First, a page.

The effects of childbearing patterns on the timing of men's and women's retirement were examined. The data for this study come from the Health and Retirement Study, waves 1-7: 1992, 1994, 1996, 1998, 2000, 2002, and 2004. A proportional hazard model (Cox regression) was chosen for this study. Two measures of retirement were considered: labor force exit and self-defined retirement. The results indicated that men with dependent children are more likely to postpone the timing of labor force exit and their self-definition as retired. At the same time, the study indicated that the presence (or absence) and timing of early childbearing experience has a long-term effect on the timing of retirement in later life. In particular, for both men and women, childbearing factors associated with a greater family burden in early life (e.g., parenthood and early childbearing) are related to a later labor force exit. The number of children, however, only affects the timing of women's labor force exit.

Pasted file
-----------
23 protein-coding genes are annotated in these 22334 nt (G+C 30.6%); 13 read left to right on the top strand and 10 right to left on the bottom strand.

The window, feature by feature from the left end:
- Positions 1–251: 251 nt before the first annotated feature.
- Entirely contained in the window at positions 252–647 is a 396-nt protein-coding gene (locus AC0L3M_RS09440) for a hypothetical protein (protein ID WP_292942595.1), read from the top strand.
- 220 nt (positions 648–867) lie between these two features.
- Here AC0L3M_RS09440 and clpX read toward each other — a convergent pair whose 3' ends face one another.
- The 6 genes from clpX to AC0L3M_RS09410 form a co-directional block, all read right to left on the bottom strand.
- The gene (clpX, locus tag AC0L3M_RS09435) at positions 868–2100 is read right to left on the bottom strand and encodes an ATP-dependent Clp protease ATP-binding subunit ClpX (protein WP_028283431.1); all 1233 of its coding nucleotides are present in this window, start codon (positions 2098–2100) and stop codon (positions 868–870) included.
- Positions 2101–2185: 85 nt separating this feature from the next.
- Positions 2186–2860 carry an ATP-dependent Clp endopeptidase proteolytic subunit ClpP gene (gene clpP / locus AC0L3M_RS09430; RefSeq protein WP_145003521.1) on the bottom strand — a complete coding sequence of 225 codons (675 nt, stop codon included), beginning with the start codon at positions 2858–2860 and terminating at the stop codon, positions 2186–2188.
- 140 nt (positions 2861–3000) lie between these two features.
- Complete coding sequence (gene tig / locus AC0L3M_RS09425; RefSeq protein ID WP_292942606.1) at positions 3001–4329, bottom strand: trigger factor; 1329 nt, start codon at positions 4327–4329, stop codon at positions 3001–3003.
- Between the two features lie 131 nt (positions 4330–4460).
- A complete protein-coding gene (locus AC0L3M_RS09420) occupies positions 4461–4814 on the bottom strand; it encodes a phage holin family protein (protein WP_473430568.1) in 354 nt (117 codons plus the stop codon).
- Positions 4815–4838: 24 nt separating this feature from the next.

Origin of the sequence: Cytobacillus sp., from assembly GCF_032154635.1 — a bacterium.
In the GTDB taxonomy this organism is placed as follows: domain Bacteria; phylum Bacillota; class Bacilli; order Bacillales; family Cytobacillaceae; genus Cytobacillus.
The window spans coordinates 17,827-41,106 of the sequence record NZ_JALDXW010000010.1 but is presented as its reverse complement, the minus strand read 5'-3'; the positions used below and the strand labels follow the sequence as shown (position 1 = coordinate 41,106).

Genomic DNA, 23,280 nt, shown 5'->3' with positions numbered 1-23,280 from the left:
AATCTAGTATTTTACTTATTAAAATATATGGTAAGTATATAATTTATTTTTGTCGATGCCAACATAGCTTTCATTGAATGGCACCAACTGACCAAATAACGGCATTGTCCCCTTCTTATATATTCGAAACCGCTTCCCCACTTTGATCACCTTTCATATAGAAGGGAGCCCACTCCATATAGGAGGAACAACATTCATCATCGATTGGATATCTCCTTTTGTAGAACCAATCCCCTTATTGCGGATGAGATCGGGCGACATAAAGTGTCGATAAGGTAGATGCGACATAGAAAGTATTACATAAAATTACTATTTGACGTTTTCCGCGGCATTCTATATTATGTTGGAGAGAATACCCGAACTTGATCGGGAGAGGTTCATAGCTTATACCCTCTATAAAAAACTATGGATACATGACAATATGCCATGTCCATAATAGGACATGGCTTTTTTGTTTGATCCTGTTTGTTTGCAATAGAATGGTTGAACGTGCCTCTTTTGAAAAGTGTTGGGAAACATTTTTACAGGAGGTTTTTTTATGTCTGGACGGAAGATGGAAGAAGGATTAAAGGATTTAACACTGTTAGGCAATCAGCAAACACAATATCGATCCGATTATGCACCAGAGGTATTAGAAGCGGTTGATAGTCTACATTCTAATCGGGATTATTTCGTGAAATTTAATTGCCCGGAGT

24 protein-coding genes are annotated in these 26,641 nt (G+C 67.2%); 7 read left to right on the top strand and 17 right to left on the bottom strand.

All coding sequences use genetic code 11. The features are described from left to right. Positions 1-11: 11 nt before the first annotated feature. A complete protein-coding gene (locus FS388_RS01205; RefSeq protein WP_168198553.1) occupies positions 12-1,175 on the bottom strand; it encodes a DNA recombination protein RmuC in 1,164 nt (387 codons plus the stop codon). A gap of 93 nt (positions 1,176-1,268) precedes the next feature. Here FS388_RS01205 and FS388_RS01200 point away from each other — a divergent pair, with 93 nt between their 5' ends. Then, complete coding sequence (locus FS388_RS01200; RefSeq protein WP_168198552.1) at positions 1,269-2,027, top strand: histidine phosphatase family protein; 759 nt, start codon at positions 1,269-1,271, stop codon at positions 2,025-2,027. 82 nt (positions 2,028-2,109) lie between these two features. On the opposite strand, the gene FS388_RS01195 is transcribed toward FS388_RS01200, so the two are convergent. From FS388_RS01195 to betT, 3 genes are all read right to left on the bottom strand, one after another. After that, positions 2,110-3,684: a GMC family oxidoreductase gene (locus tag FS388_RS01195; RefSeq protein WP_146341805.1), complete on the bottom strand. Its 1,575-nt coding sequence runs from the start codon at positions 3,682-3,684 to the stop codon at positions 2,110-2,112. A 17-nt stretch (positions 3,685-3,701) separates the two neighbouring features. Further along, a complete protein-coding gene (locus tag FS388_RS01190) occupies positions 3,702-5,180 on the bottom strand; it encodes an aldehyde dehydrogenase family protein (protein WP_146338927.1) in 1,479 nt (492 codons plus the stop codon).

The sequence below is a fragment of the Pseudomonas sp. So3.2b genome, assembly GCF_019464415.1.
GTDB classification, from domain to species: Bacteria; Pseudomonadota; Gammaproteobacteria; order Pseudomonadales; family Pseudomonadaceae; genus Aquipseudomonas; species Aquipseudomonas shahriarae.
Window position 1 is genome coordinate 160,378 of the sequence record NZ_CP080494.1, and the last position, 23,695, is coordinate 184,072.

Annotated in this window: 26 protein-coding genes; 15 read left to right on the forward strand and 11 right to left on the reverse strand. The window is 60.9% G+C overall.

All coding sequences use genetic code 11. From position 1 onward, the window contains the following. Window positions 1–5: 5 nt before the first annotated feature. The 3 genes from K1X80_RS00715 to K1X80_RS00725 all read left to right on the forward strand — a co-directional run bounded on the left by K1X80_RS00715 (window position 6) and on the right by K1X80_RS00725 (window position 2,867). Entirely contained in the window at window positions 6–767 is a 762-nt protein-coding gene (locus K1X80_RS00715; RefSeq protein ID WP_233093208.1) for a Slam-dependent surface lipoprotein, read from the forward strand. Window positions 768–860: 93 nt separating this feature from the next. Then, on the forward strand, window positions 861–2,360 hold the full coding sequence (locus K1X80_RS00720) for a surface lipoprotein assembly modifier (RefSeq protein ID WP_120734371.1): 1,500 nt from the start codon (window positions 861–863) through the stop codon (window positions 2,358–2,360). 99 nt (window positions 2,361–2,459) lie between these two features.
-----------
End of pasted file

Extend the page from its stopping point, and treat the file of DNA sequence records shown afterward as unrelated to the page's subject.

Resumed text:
|Advisor:||Szinovacz, Maximiliane E.|
|Commitee:||Chen, Yung-Ping, Clayton-Matthews, Alan|
|School:||University of Massachusetts Boston|
|School Location:||United States -- Massachusetts|
|Source:||DAI-A 72/02, Dissertation Abstracts International|
|Keywords:||Childbearing, Cox regression, HRS, Labor force exit, Retirement, Self-defined retirement|
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